Independents, wholesalers dispense tough-love advice

07/08/2013 09:02:00 AM
Cynthia David

Independent retailers and wholesalers have some hard-nosed advice for the Association of Quebec Produce Growers, who took Quebec chain stores to task in June for imposing new and higher fees on everything from deliveries to pallet rentals.

“If growers pay, it’s the beginning of the end for them,” said Marcel Paré, a chain store veteran who’s now president of Magog, Quebec-based Groupe Epicia stores.

“But if they stand up and say ‘No, we won’t do it this way,’ the chains won’t have any local items to promote,” Paré said.

He also faults Quebec growers for producing too much of the same crop.

“If the market says they’re going to buy 10,000 boxes this year and you produce 13,000 or 15,000 boxes, at the end of the day the price will be lower,” he said.

Jean-François Chenail, president of Montreal-based wholesaler Chenail Fruits and Vegetables, empathizes with the growers but said they need to become better businessmen.

“The only way to survive these days is to manage your operation costs,” Chenail said.

To do that, a grower can’t afford to deliver four pallets of strawberries to Metro, he said.

“He needs to work with four to five other growers and have one person deliver those four pallets of strawberries with other produce to reduce costs.”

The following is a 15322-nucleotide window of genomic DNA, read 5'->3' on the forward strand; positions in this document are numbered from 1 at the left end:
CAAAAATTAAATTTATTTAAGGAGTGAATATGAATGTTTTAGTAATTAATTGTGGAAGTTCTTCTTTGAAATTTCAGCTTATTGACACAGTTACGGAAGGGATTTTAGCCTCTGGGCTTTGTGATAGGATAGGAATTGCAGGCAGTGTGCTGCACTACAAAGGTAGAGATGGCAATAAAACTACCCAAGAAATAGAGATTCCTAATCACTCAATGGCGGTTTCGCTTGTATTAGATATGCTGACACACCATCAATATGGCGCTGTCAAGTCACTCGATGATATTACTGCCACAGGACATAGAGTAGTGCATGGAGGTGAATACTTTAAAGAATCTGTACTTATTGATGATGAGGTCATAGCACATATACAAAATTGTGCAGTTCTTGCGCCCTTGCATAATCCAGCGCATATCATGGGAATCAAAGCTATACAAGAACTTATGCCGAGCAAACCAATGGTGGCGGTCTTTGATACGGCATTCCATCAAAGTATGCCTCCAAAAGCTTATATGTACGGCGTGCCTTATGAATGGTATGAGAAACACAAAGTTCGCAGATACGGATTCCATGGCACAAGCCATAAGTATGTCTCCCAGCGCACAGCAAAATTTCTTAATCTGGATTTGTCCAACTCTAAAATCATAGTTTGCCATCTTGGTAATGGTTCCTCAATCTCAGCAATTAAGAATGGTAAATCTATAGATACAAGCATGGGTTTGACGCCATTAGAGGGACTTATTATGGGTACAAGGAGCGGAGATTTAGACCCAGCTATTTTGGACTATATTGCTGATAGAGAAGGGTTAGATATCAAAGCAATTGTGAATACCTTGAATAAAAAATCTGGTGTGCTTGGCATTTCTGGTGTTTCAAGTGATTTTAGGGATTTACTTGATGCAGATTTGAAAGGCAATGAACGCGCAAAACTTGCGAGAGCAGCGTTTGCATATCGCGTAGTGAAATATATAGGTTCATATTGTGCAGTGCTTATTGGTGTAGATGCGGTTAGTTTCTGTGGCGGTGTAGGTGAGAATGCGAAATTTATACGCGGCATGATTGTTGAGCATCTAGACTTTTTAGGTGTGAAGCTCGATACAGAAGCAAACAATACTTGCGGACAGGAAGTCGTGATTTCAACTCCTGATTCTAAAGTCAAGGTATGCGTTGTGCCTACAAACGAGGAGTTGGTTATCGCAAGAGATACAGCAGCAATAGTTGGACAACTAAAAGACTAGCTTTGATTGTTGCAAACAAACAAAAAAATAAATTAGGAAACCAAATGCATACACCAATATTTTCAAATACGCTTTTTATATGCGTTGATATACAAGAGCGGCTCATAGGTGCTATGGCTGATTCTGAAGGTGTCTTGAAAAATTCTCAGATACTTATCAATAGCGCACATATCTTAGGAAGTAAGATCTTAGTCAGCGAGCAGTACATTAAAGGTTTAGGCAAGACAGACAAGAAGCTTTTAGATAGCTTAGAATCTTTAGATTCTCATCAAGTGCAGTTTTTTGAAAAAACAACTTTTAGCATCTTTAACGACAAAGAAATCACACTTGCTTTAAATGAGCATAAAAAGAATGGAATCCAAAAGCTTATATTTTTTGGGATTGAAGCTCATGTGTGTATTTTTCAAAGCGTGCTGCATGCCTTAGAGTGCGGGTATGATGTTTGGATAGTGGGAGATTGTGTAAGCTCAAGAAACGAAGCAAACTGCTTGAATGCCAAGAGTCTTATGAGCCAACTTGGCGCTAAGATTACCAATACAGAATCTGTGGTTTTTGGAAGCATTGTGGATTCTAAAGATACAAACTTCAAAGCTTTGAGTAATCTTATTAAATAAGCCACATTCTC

Today’s growers should also consider working with a wholesaler, he said, like everyone did 25 years ago.

“We’ve got all the traceability systems in place,” he said. “They can drop it at our place, and we’ll sell it for them.”

George Pitsikoulis, president of Montreal-based Canadawide, also has some tough-love advice for growers.

With costs going up for everyone in the produce industry, he said growers need to figure out how to recover that money.

“If it costs you an extra dollar to grow, pack and ship your product, you’ve got to find that money somewhere,” he said.

Guy Milette, vice president international and business development for Montreal-based wholesaler Courchesne Larose Ltd., said wholesalers also can offer growers stability and a refuge from the daily grind of “If your price is good I’ll take 500; if not, I won’t buy any.”

It’s hard being a small local grower, Milette agreed, but they have options.

“They can have their own sales team of three or four and spend half a million dollars in salaries and fees to sell their product,” he said, “or they can make a strategic alliance with companies like ours and hire one or two people to take care of the daily business.”

Courchesne has formed alliances with 38 local growers this year, he said, up from 22 last year.

Milette said as Quebec growers get bigger, they’re slowly becoming like growers in Chile, Mexico and California.

“Our deal with them runs from the first day of summer to the last day,” he said. “Sometimes we’ll price them a little more aggressively, but for the grower it’s important to know that he can move his crop.”



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